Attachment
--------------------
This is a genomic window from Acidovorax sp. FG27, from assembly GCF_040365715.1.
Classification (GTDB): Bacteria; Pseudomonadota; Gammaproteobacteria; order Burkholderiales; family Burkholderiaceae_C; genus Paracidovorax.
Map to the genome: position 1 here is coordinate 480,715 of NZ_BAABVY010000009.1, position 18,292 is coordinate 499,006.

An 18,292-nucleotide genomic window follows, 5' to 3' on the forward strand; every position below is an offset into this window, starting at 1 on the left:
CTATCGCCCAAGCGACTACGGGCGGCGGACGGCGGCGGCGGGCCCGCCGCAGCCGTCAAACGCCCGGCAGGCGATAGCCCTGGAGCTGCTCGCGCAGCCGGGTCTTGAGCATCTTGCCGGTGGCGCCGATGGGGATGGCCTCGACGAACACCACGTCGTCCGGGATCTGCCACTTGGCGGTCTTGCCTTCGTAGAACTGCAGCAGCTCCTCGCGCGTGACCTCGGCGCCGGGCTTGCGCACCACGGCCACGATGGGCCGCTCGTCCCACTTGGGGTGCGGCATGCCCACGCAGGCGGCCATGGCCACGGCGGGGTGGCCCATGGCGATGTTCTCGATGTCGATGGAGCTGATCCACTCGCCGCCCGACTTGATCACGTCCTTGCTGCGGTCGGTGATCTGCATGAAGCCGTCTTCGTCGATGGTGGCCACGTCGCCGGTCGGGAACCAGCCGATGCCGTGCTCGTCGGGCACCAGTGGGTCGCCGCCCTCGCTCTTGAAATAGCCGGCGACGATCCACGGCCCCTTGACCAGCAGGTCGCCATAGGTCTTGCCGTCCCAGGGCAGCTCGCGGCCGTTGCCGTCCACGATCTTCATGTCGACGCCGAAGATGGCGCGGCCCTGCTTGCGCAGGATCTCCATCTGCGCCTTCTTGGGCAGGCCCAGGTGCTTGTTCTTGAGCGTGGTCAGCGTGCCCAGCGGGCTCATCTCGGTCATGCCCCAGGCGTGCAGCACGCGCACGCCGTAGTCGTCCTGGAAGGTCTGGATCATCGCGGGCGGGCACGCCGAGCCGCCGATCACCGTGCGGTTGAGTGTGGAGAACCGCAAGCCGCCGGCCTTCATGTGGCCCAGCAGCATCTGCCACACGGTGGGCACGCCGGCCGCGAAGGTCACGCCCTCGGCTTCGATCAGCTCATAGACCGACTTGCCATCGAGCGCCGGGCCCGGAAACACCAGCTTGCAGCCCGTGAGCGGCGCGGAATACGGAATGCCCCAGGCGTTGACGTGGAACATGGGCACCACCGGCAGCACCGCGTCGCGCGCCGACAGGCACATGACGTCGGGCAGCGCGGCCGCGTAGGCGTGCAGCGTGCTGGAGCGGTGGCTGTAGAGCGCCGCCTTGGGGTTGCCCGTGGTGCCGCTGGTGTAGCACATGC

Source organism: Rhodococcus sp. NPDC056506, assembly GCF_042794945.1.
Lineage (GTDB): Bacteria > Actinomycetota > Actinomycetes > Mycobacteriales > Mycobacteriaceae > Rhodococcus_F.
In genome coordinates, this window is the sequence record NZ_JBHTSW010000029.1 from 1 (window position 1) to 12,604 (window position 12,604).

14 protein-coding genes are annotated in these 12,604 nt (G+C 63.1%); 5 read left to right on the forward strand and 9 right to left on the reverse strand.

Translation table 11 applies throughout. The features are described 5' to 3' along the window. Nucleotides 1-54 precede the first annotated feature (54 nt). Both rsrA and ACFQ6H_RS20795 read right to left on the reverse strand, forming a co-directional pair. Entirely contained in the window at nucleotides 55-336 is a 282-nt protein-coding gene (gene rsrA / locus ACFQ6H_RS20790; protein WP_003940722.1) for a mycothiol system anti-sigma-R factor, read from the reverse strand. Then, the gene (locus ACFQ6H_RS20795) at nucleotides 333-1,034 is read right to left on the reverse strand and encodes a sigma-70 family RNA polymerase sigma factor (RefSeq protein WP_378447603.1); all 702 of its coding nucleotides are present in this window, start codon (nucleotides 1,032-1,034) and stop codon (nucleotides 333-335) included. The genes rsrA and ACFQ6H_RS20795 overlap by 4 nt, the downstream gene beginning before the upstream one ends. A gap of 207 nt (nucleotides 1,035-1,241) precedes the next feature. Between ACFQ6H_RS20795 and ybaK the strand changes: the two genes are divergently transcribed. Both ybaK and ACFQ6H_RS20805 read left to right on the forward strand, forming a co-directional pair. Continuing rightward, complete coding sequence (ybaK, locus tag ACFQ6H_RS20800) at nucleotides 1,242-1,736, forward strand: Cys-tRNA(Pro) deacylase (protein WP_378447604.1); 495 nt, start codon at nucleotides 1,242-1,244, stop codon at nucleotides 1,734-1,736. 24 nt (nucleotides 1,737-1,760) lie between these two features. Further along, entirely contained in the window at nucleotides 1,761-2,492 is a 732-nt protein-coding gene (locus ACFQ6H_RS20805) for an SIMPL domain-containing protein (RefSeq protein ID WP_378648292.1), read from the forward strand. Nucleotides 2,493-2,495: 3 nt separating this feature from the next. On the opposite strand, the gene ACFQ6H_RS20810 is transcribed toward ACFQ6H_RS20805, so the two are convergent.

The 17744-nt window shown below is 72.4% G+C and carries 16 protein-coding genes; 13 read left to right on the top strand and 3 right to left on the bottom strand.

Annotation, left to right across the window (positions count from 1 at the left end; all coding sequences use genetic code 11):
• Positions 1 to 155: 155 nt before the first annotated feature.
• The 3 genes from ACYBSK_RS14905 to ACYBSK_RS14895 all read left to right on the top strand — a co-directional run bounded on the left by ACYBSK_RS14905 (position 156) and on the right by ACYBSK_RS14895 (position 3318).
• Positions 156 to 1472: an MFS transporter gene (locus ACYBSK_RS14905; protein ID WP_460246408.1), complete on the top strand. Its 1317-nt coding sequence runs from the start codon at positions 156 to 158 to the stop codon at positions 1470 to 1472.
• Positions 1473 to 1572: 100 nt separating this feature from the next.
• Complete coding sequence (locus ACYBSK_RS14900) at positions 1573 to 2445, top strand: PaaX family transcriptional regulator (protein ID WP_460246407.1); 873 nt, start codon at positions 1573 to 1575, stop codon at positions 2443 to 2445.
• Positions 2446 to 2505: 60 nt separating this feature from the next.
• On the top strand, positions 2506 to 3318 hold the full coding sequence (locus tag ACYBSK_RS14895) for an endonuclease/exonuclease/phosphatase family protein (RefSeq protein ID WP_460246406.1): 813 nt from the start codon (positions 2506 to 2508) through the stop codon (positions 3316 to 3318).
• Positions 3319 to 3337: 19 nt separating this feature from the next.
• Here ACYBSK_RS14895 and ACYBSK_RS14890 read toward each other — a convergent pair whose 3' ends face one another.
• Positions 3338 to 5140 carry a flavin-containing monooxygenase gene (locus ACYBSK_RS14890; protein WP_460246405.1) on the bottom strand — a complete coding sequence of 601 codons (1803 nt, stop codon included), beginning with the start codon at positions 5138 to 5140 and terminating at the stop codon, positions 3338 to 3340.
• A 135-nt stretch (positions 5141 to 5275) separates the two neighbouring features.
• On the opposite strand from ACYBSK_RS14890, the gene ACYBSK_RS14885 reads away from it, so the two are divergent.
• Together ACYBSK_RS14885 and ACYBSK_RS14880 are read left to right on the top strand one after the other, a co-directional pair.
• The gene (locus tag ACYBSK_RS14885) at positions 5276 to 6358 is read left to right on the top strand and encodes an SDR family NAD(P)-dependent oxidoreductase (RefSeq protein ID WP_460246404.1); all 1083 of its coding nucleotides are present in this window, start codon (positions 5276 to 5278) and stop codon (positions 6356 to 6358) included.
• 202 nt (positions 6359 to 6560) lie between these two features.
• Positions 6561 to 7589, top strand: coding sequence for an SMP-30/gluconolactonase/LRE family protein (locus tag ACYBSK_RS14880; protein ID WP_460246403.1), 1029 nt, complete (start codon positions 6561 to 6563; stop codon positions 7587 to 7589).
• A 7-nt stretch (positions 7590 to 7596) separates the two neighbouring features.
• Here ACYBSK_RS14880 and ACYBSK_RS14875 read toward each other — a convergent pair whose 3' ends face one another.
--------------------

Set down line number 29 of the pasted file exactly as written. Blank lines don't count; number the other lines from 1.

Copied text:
• A 7-nt stretch (positions 7590 to 7596) separates the two neighbouring features.